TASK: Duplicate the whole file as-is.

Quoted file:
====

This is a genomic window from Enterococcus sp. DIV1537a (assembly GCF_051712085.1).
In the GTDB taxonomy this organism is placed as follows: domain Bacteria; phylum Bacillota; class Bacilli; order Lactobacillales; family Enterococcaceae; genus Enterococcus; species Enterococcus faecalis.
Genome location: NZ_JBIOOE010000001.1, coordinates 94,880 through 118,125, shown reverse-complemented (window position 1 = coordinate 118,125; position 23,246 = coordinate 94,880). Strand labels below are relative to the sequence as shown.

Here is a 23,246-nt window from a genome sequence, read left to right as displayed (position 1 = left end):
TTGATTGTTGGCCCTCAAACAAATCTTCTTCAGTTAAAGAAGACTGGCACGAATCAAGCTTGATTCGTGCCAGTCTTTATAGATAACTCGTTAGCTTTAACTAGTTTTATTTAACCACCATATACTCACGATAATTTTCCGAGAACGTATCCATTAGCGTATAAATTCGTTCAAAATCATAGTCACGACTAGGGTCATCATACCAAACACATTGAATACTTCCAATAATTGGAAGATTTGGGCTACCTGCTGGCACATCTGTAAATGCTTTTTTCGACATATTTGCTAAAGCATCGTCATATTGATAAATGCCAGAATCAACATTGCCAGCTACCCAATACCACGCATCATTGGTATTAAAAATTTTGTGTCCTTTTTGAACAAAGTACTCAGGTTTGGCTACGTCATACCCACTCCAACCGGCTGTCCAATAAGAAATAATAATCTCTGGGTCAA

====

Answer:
This is a genomic window from Enterococcus sp. DIV1537a (assembly GCF_051712085.1).
In the GTDB taxonomy this organism is placed as follows: domain Bacteria; phylum Bacillota; class Bacilli; order Lactobacillales; family Enterococcaceae; genus Enterococcus; species Enterococcus faecalis.
Genome location: NZ_JBIOOE010000001.1, coordinates 94,880 through 118,125, shown reverse-complemented (window position 1 = coordinate 118,125; position 23,246 = coordinate 94,880). Strand labels below are relative to the sequence as shown.

Here is a 23,246-nt window from a genome sequence, read left to right as displayed (position 1 = left end):
TTGATTGTTGGCCCTCAAACAAATCTTCTTCAGTTAAAGAAGACTGGCACGAATCAAGCTTGATTCGTGCCAGTCTTTATAGATAACTCGTTAGCTTTAACTAGTTTTATTTAACCACCATATACTCACGATAATTTTCCGAGAACGTATCCATTAGCGTATAAATTCGTTCAAAATCATAGTCACGACTAGGGTCATCATACCAAACACATTGAATACTTCCAATAATTGGAAGATTTGGGCTACCTGCTGGCACATCTGTAAATGCTTTTTTCGACATATTTGCTAAAGCATCGTCATATTGATAAATGCCAGAATCAACATTGCCAGCTACCCAATACCACGCATCATTGGTATTAAAAATTTTGTGTCCTTTTTGAACAAAGTACTCAGGTTTGGCTACGTCATACCCACTCCAACCGGCTGTCCAATAAGAAATAATAATCTCTGGGTCAA